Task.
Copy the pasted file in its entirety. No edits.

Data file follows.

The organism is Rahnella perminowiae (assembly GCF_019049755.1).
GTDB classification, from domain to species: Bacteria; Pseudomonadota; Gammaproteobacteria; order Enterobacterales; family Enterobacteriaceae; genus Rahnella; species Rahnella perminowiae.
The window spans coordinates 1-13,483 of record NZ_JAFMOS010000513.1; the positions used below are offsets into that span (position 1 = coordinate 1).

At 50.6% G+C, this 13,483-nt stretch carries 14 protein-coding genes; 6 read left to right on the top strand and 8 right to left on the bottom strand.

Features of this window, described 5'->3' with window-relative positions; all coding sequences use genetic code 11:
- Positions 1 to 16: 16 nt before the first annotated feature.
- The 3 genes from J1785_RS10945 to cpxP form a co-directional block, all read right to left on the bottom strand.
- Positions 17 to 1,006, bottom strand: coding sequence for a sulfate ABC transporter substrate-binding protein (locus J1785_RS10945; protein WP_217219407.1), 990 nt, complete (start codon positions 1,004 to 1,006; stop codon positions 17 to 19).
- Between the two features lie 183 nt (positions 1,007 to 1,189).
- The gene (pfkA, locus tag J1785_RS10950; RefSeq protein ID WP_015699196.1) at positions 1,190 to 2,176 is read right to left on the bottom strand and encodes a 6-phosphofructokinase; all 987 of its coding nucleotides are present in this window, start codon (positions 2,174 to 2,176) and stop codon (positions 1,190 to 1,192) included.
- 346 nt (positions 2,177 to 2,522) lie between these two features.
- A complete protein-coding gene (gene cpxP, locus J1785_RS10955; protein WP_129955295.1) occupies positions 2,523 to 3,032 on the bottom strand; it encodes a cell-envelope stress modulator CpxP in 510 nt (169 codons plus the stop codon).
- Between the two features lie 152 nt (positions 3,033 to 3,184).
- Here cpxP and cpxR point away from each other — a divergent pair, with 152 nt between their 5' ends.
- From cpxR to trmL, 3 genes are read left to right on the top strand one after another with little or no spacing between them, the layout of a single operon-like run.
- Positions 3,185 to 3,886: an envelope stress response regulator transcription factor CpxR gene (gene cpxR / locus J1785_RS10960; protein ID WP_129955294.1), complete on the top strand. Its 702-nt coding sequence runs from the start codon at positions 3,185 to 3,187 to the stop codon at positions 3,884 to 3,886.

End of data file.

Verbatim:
The organism is Rahnella perminowiae (assembly GCF_019049755.1).
GTDB classification, from domain to species: Bacteria; Pseudomonadota; Gammaproteobacteria; order Enterobacterales; family Enterobacteriaceae; genus Rahnella; species Rahnella perminowiae.
The window spans coordinates 1-13,483 of record NZ_JAFMOS010000513.1; the positions used below are offsets into that span (position 1 = coordinate 1).

At 50.6% G+C, this 13,483-nt stretch carries 14 protein-coding genes; 6 read left to right on the top strand and 8 right to left on the bottom strand.

Features of this window, described 5'->3' with window-relative positions; all coding sequences use genetic code 11:
- Positions 1 to 16: 16 nt before the first annotated feature.
- The 3 genes from J1785_RS10945 to cpxP form a co-directional block, all read right to left on the bottom strand.
- Positions 17 to 1,006, bottom strand: coding sequence for a sulfate ABC transporter substrate-binding protein (locus J1785_RS10945; protein WP_217219407.1), 990 nt, complete (start codon positions 1,004 to 1,006; stop codon positions 17 to 19).
- Between the two features lie 183 nt (positions 1,007 to 1,189).
- The gene (pfkA, locus tag J1785_RS10950; RefSeq protein ID WP_015699196.1) at positions 1,190 to 2,176 is read right to left on the bottom strand and encodes a 6-phosphofructokinase; all 987 of its coding nucleotides are present in this window, start codon (positions 2,174 to 2,176) and stop codon (positions 1,190 to 1,192) included.
- 346 nt (positions 2,177 to 2,522) lie between these two features.
- A complete protein-coding gene (gene cpxP, locus J1785_RS10955; protein WP_129955295.1) occupies positions 2,523 to 3,032 on the bottom strand; it encodes a cell-envelope stress modulator CpxP in 510 nt (169 codons plus the stop codon).
- Between the two features lie 152 nt (positions 3,033 to 3,184).
- Here cpxP and cpxR point away from each other — a divergent pair, with 152 nt between their 5' ends.
- From cpxR to trmL, 3 genes are read left to right on the top strand one after another with little or no spacing between them, the layout of a single operon-like run.
- Positions 3,185 to 3,886: an envelope stress response regulator transcription factor CpxR gene (gene cpxR / locus J1785_RS10960; protein ID WP_129955294.1), complete on the top strand. Its 702-nt coding sequence runs from the start codon at positions 3,185 to 3,187 to the stop codon at positions 3,884 to 3,886.